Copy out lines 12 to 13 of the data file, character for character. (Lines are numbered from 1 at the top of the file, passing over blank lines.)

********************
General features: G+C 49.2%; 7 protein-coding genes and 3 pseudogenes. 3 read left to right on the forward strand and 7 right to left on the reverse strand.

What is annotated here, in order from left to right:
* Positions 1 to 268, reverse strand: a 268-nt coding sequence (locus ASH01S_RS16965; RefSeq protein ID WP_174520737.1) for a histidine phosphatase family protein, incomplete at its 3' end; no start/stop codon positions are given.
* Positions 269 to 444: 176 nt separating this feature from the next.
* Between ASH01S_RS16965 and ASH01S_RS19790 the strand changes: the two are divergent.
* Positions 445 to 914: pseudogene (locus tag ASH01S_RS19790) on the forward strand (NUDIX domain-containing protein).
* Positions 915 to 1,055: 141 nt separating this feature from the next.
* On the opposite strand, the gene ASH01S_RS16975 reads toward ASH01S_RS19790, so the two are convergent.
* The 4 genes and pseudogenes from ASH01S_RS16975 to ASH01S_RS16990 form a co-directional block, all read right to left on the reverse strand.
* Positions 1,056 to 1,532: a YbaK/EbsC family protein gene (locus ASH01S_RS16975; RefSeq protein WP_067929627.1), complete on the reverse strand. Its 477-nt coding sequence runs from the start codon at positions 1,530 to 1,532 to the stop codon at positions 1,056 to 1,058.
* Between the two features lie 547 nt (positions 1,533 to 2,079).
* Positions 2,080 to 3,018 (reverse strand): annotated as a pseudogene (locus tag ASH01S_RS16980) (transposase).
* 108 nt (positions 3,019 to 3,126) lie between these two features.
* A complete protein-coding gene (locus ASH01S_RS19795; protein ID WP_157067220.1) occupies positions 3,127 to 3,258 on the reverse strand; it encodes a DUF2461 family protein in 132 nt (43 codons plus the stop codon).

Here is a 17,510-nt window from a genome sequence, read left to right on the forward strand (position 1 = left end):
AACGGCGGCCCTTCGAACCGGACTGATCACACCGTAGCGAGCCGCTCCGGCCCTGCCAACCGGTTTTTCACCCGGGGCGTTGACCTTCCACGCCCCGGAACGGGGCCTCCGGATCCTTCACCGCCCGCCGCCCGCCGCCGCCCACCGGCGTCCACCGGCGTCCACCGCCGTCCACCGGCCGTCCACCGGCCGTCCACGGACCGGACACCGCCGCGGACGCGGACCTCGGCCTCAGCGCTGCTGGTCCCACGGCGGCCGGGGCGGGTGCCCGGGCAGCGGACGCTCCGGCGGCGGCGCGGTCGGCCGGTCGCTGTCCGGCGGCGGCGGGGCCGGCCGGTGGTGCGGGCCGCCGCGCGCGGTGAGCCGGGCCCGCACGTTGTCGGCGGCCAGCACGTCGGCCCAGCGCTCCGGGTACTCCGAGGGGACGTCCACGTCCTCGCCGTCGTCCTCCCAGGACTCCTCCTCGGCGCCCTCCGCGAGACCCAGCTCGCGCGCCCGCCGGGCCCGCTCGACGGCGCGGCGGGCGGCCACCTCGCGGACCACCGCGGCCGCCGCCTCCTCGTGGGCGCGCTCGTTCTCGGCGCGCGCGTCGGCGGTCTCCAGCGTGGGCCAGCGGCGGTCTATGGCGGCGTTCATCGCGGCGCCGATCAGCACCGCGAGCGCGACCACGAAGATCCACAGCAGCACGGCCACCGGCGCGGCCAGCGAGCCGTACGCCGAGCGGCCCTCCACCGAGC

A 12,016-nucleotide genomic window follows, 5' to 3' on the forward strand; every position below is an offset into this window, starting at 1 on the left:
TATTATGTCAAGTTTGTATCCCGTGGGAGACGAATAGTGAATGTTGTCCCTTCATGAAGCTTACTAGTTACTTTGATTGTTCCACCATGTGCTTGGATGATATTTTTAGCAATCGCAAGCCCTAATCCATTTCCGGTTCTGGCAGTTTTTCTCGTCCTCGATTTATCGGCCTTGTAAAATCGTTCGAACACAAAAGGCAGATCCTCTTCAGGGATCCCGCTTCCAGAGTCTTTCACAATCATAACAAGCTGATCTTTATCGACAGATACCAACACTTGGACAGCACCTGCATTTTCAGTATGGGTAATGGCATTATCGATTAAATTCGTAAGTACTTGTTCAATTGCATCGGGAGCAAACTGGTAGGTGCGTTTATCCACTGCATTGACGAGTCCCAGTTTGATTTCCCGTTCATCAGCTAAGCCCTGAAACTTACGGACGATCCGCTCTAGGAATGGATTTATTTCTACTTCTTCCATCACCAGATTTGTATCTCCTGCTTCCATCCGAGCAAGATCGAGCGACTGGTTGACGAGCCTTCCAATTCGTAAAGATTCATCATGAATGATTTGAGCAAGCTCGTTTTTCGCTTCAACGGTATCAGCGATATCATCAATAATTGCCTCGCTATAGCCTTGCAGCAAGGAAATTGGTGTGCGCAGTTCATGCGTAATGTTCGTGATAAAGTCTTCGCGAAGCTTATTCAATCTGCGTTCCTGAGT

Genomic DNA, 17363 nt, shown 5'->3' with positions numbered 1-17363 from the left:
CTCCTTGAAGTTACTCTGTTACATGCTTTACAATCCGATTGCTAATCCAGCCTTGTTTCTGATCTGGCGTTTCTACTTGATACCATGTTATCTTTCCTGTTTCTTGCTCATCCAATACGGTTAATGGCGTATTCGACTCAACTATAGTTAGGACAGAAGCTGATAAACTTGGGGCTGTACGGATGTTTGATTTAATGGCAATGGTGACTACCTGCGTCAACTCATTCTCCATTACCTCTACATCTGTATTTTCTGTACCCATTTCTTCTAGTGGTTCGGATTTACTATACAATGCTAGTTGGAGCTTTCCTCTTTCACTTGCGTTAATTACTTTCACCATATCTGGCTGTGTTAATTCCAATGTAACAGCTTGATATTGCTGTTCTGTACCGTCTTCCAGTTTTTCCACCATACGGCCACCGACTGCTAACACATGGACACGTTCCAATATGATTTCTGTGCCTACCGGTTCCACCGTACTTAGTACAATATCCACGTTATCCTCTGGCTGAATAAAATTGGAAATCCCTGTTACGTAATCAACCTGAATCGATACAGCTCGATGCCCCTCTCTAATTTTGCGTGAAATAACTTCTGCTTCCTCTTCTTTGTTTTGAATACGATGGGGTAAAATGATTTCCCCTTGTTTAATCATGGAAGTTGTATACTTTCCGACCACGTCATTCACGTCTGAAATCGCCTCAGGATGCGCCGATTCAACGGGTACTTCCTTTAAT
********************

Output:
* Positions 2,080 to 3,018 (reverse strand): annotated as a pseudogene (locus tag ASH01S_RS16980) (transposase).
* 108 nt (positions 3,019 to 3,126) lie between these two features.